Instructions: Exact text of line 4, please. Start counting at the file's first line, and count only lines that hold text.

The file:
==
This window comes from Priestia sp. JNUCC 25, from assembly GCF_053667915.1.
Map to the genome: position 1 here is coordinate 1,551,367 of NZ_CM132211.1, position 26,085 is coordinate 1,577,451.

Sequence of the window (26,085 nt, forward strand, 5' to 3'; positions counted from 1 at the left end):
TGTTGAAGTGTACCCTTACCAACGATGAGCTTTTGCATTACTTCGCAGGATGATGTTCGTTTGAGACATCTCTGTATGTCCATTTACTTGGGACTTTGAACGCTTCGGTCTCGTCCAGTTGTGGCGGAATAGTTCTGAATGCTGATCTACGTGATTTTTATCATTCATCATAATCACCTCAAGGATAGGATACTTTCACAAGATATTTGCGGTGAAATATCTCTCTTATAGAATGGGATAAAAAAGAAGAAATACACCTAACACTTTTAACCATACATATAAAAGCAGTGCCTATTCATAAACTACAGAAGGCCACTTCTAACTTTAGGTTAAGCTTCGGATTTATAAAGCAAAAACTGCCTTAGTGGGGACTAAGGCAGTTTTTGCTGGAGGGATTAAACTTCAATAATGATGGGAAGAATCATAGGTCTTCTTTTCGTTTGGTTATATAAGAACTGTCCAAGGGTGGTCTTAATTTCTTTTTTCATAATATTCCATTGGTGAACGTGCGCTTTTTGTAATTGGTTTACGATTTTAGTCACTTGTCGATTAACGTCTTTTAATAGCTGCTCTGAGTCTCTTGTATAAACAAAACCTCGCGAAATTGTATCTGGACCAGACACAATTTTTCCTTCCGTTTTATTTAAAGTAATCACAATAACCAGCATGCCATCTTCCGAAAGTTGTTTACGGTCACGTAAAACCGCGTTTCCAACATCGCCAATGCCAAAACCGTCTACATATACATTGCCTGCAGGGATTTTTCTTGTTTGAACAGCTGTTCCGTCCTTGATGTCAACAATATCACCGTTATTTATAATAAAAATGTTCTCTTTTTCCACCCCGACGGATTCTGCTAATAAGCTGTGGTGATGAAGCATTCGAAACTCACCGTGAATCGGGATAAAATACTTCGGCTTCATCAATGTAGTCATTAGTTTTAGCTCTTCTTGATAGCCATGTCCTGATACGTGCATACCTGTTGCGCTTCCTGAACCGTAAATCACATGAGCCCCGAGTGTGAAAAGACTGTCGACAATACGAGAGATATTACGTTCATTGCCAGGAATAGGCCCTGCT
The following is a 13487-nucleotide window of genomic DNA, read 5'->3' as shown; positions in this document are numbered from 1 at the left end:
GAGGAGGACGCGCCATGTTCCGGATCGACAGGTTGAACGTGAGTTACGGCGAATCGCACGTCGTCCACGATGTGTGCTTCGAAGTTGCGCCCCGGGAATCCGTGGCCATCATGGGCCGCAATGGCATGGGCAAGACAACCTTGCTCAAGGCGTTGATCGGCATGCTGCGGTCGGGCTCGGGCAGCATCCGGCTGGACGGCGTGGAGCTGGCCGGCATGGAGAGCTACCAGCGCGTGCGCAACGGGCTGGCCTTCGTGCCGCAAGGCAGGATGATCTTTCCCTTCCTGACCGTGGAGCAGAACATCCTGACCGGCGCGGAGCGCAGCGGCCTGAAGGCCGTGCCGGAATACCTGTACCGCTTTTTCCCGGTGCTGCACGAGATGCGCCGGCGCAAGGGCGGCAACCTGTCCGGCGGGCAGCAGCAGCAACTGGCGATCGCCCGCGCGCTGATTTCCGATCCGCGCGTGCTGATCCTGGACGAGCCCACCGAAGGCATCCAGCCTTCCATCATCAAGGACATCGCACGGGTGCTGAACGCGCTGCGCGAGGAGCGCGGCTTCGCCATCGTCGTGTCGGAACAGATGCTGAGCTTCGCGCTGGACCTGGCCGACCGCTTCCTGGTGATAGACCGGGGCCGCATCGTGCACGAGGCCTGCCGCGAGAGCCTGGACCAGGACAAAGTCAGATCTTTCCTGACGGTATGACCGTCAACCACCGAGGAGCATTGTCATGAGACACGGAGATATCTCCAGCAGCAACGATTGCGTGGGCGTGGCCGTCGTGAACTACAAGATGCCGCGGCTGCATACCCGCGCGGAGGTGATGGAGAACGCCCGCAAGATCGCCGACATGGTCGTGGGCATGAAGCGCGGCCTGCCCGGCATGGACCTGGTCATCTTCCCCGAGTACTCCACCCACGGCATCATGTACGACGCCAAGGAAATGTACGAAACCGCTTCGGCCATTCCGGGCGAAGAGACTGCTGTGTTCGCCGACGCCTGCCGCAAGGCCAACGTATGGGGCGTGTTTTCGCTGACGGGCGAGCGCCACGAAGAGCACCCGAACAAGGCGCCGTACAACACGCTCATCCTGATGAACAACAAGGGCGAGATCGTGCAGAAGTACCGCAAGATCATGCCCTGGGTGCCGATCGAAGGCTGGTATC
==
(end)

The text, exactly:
TGTTGAAGTGTACCCTTACCAACGATGAGCTTTTGCATTACTTCGCAGGATGATGTTCGTTTGAGACATCTCTGTATGTCCATTTACTTGGGACTTTGAACGCTTCGGTCTCGTCCAGTTGTGGCGGAATAGTTCTGAATGCTGATCTACGTGATTTTTATCATTCATCATAATCACCTCAAGGATAGGATACTTTCACAAGATATTTGCGGTGAAATATCTCTCTTATAGAATGGGATAAAAAAGAAGAAATACACCTAACACTTTTAACCATACATATAAAAGCAGTGCCTATTCATAAACTACAGAAGGCCACTTCTAACTTTAGGTTAAGCTTCGGATTTATAAAGCAAAAACTGCCTTAGTGGGGACTAAGGCAGTTTTTGCTGGAGGGATTAAACTTCAATAATGATGGGAAGAATCATAGGTCTTCTTTTCGTTTGGTTATATAAGAACTGTCCAAGGGTGGTCTTAATTTCTTTTTTCATAATATTCCATTGGTGAACGTGCGCTTTTTGTAATTGGTTTACGATTTTAGTCACTTGTCGATTAACGTCTTTTAATAGCTGCTCTGAGTCTCTTGTATAAACAAAACCTCGCGAAATTGTATCTGGACCAGACACAATTTTTCCTTCCGTTTTATTTAAAGTAATCACAATAACCAGCATGCCATCTTCCGAAAGTTGTTTACGGTCACGTAAAACCGCGTTTCCAACATCGCCAATGCCAAAACCGTCTACATATACATTGCCTGCAGGGATTTTTCTTGTTTGAACAGCTGTTCCGTCCTTGATGTCAACAATATCACCGTTATTTATAATAAAAATGTTCTCTTTTTCCACCCCGACGGATTCTGCTAATAAGCTGTGGTGATGAAGCATTCGAAACTCACCGTGAATCGGGATAAAATACTTCGGCTTCATCAATGTAGTCATTAGTTTTAGCTCTTCTTGATAGCCATGTCCTGATACGTGCATACCTGTTGCGCTTCCTGAACCGTAAATCACATGAGCCCCGAGTGTGAAAAGACTGTCGACAATACGAGAGATATTACGTTCATTGCCAGGAATAGGCCCTGCT